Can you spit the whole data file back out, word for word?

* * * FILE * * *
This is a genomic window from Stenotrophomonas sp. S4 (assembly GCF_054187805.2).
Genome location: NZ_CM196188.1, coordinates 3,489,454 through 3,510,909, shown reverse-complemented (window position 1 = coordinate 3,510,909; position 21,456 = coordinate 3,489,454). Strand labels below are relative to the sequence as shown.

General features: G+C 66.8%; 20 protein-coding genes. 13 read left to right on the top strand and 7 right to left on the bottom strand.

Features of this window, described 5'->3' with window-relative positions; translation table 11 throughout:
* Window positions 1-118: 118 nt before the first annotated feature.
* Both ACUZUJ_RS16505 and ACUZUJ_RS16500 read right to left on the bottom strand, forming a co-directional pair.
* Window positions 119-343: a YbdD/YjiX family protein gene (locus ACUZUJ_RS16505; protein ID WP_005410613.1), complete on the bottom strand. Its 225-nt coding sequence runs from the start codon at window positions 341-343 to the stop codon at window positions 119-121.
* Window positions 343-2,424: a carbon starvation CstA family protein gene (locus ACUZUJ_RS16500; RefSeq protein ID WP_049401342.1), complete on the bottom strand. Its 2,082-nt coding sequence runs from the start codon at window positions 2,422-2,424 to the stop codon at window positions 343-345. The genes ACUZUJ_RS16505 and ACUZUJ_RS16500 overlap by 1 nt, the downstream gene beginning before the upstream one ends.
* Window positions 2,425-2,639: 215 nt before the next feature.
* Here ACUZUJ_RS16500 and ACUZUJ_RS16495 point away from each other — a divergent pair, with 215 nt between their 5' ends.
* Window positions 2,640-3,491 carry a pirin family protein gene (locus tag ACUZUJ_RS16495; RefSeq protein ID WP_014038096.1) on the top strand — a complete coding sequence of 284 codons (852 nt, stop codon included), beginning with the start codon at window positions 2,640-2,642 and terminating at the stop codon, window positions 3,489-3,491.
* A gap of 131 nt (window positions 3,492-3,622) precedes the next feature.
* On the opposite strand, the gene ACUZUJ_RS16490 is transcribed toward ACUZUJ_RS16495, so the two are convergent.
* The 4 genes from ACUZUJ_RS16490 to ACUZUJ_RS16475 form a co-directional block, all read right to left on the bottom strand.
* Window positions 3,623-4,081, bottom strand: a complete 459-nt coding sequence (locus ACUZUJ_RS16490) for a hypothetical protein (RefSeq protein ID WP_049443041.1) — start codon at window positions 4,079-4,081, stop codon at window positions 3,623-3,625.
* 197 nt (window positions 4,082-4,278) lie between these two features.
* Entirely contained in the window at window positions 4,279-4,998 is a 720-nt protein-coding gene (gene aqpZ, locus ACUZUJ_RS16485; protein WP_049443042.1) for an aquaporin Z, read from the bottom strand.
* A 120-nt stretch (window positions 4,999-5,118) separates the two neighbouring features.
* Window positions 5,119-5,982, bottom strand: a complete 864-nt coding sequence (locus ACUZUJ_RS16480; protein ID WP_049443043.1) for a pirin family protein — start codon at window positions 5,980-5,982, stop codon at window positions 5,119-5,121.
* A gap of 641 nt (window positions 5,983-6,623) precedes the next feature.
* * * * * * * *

This is a genomic window from Stenotrophomonas sp. S4 (assembly GCF_054187805.2).
Genome location: NZ_CM196188.1, coordinates 3,489,454 through 3,510,909, shown reverse-complemented (window position 1 = coordinate 3,510,909; position 21,456 = coordinate 3,489,454). Strand labels below are relative to the sequence as shown.

General features: G+C 66.8%; 20 protein-coding genes. 13 read left to right on the top strand and 7 right to left on the bottom strand.

Features of this window, described 5'->3' with window-relative positions; translation table 11 throughout:
* Window positions 1-118: 118 nt before the first annotated feature.
* Both ACUZUJ_RS16505 and ACUZUJ_RS16500 read right to left on the bottom strand, forming a co-directional pair.
* Window positions 119-343: a YbdD/YjiX family protein gene (locus ACUZUJ_RS16505; protein ID WP_005410613.1), complete on the bottom strand. Its 225-nt coding sequence runs from the start codon at window positions 341-343 to the stop codon at window positions 119-121.
* Window positions 343-2,424: a carbon starvation CstA family protein gene (locus ACUZUJ_RS16500; RefSeq protein ID WP_049401342.1), complete on the bottom strand. Its 2,082-nt coding sequence runs from the start codon at window positions 2,422-2,424 to the stop codon at window positions 343-345. The genes ACUZUJ_RS16505 and ACUZUJ_RS16500 overlap by 1 nt, the downstream gene beginning before the upstream one ends.
* Window positions 2,425-2,639: 215 nt before the next feature.
* Here ACUZUJ_RS16500 and ACUZUJ_RS16495 point away from each other — a divergent pair, with 215 nt between their 5' ends.
* Window positions 2,640-3,491 carry a pirin family protein gene (locus tag ACUZUJ_RS16495; RefSeq protein ID WP_014038096.1) on the top strand — a complete coding sequence of 284 codons (852 nt, stop codon included), beginning with the start codon at window positions 2,640-2,642 and terminating at the stop codon, window positions 3,489-3,491.
* A gap of 131 nt (window positions 3,492-3,622) precedes the next feature.
* On the opposite strand, the gene ACUZUJ_RS16490 is transcribed toward ACUZUJ_RS16495, so the two are convergent.
* The 4 genes from ACUZUJ_RS16490 to ACUZUJ_RS16475 form a co-directional block, all read right to left on the bottom strand.
* Window positions 3,623-4,081, bottom strand: a complete 459-nt coding sequence (locus ACUZUJ_RS16490) for a hypothetical protein (RefSeq protein ID WP_049443041.1) — start codon at window positions 4,079-4,081, stop codon at window positions 3,623-3,625.
* 197 nt (window positions 4,082-4,278) lie between these two features.
* Entirely contained in the window at window positions 4,279-4,998 is a 720-nt protein-coding gene (gene aqpZ, locus ACUZUJ_RS16485; protein WP_049443042.1) for an aquaporin Z, read from the bottom strand.
* A 120-nt stretch (window positions 4,999-5,118) separates the two neighbouring features.
* Window positions 5,119-5,982, bottom strand: a complete 864-nt coding sequence (locus ACUZUJ_RS16480; protein ID WP_049443043.1) for a pirin family protein — start codon at window positions 5,980-5,982, stop codon at window positions 5,119-5,121.
* A gap of 641 nt (window positions 5,983-6,623) precedes the next feature.